Introduction

Published on Author adventurer1 Comment

So you want to dabble with the Internet yourself? Perhaps run your own web presence, or online shop, or a blog like this one? Yes, there are loads of adverts for simple managed hosting, but sometimes there is a lot of satisfaction that can be gained by installing it / hosting it / maintaining it yourself. That’s exactly how I feel anyway.

I was recently asked by a family member to help her with her online shop. She had set up a very simple shop using an off-the-shelf managed solution for a hosting company, but she was finding it difficult to configure, we didn’t think it looked very good, and, most importantly in this case, she wasn’t getting any sales. Ofcourse, maybe she should just look around
for another packaged online shop, or even just upgrade with her current provider. But I wanted to use this as an opportunity to bring some of my technical skills up-to-date and do much of it myself. Now don’t get me wrong, I’m not suggesting that I wanted to code a bespoke web shop system from scratch – there are plenty of mature freeware packages out there which have strong community-based support offerings and we should use one of those – but at least by installing, hosting and managing it ourselves we would get more control over the shop, and, when sales do grow, we could scale up with it.

Co-incidentally I have recently started on a project at work which utilises cloud infrastructure provided by Amazon Web Services (AWS) and it became clear that their offering would be ideal for this. Moreover, their free usage tier would allow us to experiment without incurring hosting charges for the first year, and therefore the (small) amount of money that she was currently spending on her existing online shop hosting charges could be spent instead on Google AdWords, to generate traffic, build her brand awareness and drive sales.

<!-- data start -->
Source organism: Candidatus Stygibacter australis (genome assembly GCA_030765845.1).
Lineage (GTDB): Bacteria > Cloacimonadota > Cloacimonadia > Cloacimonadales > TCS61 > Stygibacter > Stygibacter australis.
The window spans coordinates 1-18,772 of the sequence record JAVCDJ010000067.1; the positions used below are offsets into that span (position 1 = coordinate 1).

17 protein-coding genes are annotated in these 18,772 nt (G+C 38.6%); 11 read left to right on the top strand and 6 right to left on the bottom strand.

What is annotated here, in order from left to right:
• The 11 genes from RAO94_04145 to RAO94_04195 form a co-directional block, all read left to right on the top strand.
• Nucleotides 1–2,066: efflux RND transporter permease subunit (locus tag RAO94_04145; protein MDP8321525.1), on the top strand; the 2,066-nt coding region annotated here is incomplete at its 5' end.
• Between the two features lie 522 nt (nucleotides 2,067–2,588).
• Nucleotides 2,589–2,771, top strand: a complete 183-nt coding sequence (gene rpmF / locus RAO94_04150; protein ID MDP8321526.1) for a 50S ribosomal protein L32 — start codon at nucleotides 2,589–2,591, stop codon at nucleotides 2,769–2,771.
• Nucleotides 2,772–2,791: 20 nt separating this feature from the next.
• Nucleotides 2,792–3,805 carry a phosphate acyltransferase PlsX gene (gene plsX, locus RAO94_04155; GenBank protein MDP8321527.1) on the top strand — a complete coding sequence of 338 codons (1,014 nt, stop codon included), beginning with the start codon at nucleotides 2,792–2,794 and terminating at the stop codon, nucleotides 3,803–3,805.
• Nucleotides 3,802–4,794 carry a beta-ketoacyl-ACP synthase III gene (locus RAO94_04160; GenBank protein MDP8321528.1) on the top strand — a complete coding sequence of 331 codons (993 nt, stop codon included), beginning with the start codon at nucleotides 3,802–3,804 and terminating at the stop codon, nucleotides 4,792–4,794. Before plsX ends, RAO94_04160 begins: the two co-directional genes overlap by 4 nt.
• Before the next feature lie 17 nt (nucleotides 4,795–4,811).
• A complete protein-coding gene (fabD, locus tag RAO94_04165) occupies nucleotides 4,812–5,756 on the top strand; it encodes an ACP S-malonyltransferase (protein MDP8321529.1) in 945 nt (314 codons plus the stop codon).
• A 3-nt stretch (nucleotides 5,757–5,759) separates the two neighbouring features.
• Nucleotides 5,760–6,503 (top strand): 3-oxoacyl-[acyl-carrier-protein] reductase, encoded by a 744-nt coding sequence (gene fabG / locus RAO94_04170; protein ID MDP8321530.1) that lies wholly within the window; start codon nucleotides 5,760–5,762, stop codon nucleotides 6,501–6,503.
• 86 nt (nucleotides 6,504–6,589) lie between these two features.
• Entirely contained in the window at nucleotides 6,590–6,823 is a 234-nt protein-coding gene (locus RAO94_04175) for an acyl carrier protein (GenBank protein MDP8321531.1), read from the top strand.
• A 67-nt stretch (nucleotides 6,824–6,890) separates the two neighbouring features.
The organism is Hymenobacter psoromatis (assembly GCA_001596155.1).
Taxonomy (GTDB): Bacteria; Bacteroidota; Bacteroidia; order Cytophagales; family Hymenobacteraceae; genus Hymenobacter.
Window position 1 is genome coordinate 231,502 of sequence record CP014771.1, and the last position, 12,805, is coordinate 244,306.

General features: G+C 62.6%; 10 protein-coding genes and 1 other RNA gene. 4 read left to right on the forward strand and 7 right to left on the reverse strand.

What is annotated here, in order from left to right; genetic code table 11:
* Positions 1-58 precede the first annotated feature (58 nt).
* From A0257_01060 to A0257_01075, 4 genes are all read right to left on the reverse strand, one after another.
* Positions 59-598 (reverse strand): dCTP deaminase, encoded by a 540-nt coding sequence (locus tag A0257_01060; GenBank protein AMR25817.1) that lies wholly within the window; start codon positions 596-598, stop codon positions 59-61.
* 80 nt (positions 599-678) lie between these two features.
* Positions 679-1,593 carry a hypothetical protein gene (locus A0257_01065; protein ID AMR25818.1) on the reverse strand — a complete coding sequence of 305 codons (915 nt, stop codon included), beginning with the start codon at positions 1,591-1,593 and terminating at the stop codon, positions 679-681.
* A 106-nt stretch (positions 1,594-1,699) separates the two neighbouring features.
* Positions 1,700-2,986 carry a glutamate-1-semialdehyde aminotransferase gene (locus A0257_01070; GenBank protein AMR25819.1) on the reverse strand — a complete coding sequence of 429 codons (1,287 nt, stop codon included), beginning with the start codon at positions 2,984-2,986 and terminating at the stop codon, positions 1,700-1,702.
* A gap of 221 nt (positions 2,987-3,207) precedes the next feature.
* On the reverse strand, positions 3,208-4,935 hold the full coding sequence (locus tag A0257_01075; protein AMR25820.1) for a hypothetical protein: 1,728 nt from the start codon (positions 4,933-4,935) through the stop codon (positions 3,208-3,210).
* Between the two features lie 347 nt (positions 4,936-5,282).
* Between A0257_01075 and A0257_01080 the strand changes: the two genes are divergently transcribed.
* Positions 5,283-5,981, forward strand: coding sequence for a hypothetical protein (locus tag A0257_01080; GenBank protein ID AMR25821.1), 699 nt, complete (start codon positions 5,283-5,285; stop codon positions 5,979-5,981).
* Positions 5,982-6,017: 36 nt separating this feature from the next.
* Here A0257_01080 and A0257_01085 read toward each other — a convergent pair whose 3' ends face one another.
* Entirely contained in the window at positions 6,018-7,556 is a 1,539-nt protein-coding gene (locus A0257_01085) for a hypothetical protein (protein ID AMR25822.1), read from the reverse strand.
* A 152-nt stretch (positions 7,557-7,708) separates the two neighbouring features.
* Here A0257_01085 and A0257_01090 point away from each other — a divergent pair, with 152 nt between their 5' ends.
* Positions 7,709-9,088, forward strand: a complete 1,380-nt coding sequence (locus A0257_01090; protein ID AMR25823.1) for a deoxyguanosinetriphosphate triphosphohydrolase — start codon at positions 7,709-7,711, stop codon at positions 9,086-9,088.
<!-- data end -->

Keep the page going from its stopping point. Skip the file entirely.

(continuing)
And this allows me to do something else I’ve wanted to do – write a blog – since what I learn how to do I can write about and share with other enthusiasts like myself. Over time I intend to build up a library of How To articles on AWS, Prestashop, Basic Linux administration, Google Analytics, Google AdWords, WordPress, DNS etc. etc. Read on, and I’d love to have your comments and feedback.

One response to Introduction

  1. on It’s worth noting that, if you floolw their advice of rebooting your instances manually, the scheduled event icon doesn’t go away immediately. In fact, I’ve been waiting a few hours now and it’s still there on an instance I rebooted manually. AWS EC2 forums are awash with people waiting >24 hours for it the disappear, believing that it won’t and AWS will reboot it again. Which of course is annoying a few people who have to manually intervene with their instances when they don’t come back up on their own.

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